Director Maren Ade explains why she was determined to move out of her comfort zone and find the humour in a father-daughter relationship, in Germany’s Oscar contender Toni Erdmann.
This time last year, few would have predicted that a German comedy would be leading the pack in the best foreign-language Oscar category. Step forward Toni Erdmann, director Maren Ade’s first feature since romantic drama Everyone Else, which won two Silver Bears at the Berlinale in 2009.
Her latest, which made a sensational debut in Competition at Cannes, is the story of a German father’s unconventional attempts to reconnect with his career-focused daughter during a prolonged and unwelcome stay in her adopted home of Romania. The film’s delicate swings from the hilarious to the heartfelt have resonated with audiences across the globe, earning rave receptions at festivals including Karlovy Vary, Toronto, Sydney and Busan.
It has been a remarkable journey for a film that was a labour of love for its director. After Ade found success with Everyone Else, she set up production outfit Komplizen Film, with Janine Jackowski and Jonas Dornbach. The company’s credits now include Miguel Gomes’s Tabu and Arabian Nights trilogy, as well as Radu Jude’s Scarred Hearts.
Write to the end
While working on those projects as a co-producer, Ade began writing the script for Toni Erdmann, which would take almost two years to complete and continued to evolve during production.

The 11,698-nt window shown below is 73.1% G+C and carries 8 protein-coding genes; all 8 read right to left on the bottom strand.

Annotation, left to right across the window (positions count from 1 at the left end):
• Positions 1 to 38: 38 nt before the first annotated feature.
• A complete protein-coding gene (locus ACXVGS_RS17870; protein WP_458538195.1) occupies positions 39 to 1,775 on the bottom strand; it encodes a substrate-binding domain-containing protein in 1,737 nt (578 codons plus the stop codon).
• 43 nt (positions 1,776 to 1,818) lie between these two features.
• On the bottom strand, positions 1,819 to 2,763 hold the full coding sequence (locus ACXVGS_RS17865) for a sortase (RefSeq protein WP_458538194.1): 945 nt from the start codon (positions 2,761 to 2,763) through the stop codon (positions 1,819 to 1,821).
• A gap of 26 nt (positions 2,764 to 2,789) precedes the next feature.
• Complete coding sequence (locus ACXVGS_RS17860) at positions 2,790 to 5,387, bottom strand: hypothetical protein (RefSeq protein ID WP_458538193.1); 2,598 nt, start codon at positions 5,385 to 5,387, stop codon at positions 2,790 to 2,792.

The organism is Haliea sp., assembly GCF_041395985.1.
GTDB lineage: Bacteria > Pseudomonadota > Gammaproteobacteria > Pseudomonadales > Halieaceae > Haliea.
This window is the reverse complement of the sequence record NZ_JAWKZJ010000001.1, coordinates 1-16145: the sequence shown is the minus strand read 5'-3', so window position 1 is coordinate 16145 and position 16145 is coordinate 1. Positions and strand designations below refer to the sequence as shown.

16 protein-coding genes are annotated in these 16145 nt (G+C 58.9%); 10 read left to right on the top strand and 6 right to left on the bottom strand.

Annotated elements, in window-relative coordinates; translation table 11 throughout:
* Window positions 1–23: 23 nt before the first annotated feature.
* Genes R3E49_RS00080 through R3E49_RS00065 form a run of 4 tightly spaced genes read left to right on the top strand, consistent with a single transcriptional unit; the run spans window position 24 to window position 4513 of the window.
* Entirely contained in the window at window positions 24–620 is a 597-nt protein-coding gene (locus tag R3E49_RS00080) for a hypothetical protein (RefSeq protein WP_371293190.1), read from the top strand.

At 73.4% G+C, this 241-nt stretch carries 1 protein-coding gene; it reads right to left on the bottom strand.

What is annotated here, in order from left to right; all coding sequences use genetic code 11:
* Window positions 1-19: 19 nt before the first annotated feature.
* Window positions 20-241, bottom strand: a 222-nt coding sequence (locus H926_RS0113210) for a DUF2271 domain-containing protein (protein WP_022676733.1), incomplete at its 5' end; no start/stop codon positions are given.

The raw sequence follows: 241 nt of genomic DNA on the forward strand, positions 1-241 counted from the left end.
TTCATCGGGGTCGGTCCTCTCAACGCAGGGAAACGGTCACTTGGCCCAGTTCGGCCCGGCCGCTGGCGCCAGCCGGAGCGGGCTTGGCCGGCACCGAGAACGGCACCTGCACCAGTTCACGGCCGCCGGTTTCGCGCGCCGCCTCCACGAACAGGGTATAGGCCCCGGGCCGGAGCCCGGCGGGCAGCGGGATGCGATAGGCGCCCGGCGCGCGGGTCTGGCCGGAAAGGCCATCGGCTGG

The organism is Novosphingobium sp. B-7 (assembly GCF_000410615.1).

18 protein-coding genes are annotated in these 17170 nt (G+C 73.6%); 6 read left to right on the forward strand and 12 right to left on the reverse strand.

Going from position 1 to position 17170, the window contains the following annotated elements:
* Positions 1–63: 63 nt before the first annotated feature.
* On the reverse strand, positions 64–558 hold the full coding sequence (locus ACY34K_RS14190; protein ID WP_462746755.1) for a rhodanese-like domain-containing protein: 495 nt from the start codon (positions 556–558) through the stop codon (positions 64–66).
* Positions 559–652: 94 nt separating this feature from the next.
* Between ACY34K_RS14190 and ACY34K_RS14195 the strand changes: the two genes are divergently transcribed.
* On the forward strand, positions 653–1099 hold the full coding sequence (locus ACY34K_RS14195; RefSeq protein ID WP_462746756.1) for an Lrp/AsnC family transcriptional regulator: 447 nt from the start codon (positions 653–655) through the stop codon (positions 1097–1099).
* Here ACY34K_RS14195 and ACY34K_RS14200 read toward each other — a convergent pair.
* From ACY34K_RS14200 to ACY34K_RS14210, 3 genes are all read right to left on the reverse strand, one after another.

“I write until the end of shooting,” explains the director, “then I feel like I continue to write in the editing room because I have so much footage. In a way it doesn’t stop.”
Script in hand, Ade began scouting locations, visiting Romanian capital Bucharest, where the majority of the film would be shot, on multiple occasions. Financing was a surprisingly straightforward affair, the director reveals.
“My previous film was a success in Germany so we didn’t have too much trouble,” she says. “The budget was $5m (£4.5m). For me, this was a huge step up, more than double my last film, but you can spend money very easily when doing films. It’s never enough, but we were happy to get that together. It was mostly public funding and television money.”
The production team also applied for funding from Romania, but were unsuccessful. “We tried to get money but we didn’t succeed in the end, which is OK. They have enough good Romanian film-makers they should support,” says the director.
Approaching what would be a 49-day shoot spread over five months - beginning in Romania before travelling to Germany for the beginning and end scenes, with a break in between - Ade and her producers embarked on a lengthy casting process that went into remarkable detail.
“I do casting for everybody who is in the film, even the close background actors,” she reveals. On top of its named cast, Toni Erdmann used a total of 1,600 extras, with many of the larger scenes, including the parties, requiring a significant amount of choreography. “They were big sets but I always tried to be 180-degrees free with the camera. It was sometimes tough to focus,” Ade admits.
Neither of Toni Erdmann’s two leads, Sandra Hüller and Peter Simonischek, were well known as film actors, but Ade explains that it was their reputations as “radical theatre actors” that attracted her to them. She cast for the roles in pairs of male and female actors, but discovered Hüller and Simonischek separately. Once they tested together, she knew she had her leads. “Even when you put two people sitting next to each other, it’s already a story, it just needs to be the right story,” she adds.